for (var i = _data.Count - 1; i >= 0; --i) {
				if (lastStaticElementIndex > 0 || _data[i].WasDynamicElement) totalLength += _data[i].EncodedData.Length;
				else lastStaticElementIndex = i;

			_data.RemoveAt(lastStaticElementIndex > -1 ? lastStaticElementIndex : _data.Count - 1);

		return String.Join(null, _data.Select(tuple => Encoding.UTF8.GetString(tuple.EncodedData.Span)));
View Code Fullscreen • "Embedded Client Stream Custom Interpolated String Handler"
Now, here's what happens when I send messages with this API:

var clientStream = new EmbeddedClientStream();
var messageAData = new byte[] { 0x3F, 0x7B, 0x14, 0x00 };
var messageBData = new byte[] { 0x47, 0x21, 0xAE, 0x10, 0x3F, 0x7B, 0x14, 0x00 };
var messageCData = new byte[] { 0x4B, 0x6A, 0x77, 0xFF, 0x47, 0x21, 0xAE, 0x10, 0x3F, 0x7B, 0x14, 0x00 };

clientStream.SendMessage($"Discovered missing packet (data {messageAData}). Please ensure shielding is applied (on {LineVoltage.FiveVolt:G} line)!");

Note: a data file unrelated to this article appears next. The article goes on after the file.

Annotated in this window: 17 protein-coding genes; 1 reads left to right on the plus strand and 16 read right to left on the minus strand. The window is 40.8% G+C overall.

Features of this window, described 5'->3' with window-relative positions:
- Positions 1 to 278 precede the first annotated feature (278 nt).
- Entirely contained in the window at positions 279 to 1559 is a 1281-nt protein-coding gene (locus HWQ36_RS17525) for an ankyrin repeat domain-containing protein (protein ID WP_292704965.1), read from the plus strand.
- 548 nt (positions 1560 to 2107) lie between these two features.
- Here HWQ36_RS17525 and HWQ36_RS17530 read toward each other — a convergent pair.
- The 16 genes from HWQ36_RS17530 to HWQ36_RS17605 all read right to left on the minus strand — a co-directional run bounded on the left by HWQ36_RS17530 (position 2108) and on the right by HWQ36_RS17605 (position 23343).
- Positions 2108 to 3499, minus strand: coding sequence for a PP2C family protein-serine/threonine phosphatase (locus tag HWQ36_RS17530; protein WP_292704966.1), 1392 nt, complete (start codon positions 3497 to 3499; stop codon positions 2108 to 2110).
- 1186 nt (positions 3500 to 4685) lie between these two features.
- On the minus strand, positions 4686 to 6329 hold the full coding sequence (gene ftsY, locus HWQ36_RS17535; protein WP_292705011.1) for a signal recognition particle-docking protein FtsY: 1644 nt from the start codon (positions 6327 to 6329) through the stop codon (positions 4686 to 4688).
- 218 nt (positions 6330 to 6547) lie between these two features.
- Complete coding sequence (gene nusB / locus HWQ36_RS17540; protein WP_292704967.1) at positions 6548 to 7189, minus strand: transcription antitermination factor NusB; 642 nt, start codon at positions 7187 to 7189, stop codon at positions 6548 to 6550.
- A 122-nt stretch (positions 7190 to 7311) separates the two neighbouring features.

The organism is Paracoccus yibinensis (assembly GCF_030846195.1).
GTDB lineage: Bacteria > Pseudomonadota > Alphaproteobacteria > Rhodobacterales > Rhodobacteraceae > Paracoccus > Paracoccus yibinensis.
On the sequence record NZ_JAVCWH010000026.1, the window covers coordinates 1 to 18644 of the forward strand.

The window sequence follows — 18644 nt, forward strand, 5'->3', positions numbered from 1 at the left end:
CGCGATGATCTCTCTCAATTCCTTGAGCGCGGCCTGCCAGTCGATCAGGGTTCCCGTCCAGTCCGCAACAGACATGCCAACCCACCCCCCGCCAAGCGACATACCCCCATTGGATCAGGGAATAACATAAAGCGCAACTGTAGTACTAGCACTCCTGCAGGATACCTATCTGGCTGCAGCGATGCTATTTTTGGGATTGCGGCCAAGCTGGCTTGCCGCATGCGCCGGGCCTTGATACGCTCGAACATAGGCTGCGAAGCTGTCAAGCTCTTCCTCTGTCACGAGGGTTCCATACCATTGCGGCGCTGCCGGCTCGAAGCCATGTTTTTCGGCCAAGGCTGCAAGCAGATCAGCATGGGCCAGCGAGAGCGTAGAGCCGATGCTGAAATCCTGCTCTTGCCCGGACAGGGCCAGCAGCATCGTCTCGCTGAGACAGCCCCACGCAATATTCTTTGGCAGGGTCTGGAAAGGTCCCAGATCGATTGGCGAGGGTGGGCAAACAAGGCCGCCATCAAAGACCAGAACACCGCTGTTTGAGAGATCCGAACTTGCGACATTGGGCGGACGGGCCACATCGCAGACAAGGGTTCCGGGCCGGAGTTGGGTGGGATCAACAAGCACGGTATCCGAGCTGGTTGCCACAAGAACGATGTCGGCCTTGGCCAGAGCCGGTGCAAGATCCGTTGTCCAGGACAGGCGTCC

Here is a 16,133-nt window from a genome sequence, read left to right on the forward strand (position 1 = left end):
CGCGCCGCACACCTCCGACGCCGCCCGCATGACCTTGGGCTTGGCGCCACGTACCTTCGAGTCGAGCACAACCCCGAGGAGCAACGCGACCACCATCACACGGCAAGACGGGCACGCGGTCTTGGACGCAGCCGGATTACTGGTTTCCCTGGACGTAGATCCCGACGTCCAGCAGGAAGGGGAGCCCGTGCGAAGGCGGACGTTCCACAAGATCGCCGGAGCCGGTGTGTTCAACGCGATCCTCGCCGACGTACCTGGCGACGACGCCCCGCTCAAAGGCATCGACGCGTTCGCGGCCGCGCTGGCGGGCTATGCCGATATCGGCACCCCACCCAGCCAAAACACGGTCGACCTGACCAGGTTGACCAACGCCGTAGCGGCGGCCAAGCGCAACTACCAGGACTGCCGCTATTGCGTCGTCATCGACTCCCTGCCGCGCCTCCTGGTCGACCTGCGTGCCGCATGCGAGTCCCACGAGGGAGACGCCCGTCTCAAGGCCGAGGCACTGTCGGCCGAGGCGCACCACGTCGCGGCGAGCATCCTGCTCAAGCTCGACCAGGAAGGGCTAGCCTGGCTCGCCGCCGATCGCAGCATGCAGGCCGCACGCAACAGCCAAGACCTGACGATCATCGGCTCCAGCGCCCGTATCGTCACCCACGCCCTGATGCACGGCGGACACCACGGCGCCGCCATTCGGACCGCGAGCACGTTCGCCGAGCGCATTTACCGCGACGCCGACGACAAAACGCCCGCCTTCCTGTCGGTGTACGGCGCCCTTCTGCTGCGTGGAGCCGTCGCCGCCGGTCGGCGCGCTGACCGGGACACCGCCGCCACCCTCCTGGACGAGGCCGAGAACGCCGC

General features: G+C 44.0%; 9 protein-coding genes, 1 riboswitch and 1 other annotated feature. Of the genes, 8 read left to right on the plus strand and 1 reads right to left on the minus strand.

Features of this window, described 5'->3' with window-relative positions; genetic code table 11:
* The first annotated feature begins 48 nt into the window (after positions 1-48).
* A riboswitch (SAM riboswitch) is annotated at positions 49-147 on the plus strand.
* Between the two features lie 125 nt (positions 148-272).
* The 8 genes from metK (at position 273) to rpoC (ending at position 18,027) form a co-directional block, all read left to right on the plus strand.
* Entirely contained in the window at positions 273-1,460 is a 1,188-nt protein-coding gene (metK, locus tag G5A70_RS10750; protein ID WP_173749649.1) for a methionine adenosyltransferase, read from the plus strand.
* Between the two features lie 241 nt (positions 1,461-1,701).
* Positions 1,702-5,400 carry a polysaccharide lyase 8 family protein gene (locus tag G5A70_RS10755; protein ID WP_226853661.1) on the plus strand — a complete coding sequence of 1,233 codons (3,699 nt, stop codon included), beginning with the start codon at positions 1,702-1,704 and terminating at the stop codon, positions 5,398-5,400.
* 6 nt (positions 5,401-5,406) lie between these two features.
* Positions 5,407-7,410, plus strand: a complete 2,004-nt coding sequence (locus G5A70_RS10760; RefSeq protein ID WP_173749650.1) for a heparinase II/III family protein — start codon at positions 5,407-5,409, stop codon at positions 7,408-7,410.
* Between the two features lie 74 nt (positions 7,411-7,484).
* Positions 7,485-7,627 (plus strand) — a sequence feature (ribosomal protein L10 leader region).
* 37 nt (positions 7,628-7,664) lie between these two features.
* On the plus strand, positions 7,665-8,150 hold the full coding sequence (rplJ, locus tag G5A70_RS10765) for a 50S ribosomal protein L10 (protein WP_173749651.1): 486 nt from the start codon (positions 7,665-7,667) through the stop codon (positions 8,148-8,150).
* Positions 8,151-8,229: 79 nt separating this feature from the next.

clientStream.SendMessage($"Discovered missing packet (data {messageBData}). Please ensure shielding is applied (on {LineVoltage.FiveVolt:G} line)!");
clientStream.SendMessage($"Discovered missing packet (data {messageCData}). Please ensure shielding is applied (on {LineVoltage.FiveVolt:G} line)!");

// Result on console:
// Sent message: "Discovered missing packet (data 3f7b1400). Please ensure shielding is applied (on FiveVolt line)!" (97 bytes UTF8)
// Sent message: "Discovered missing packet (data 4721ae103f7b1400). Please ensure shielding is applied (on FiveVolt" (98 bytes UTF8)
// Sent message: "Discovered missing packet (data 4b6a77ff4721ae103f7b1400FiveVolt" (64 bytes UTF8)
View Code Fullscreen • "Embedded Client Stream API Usage"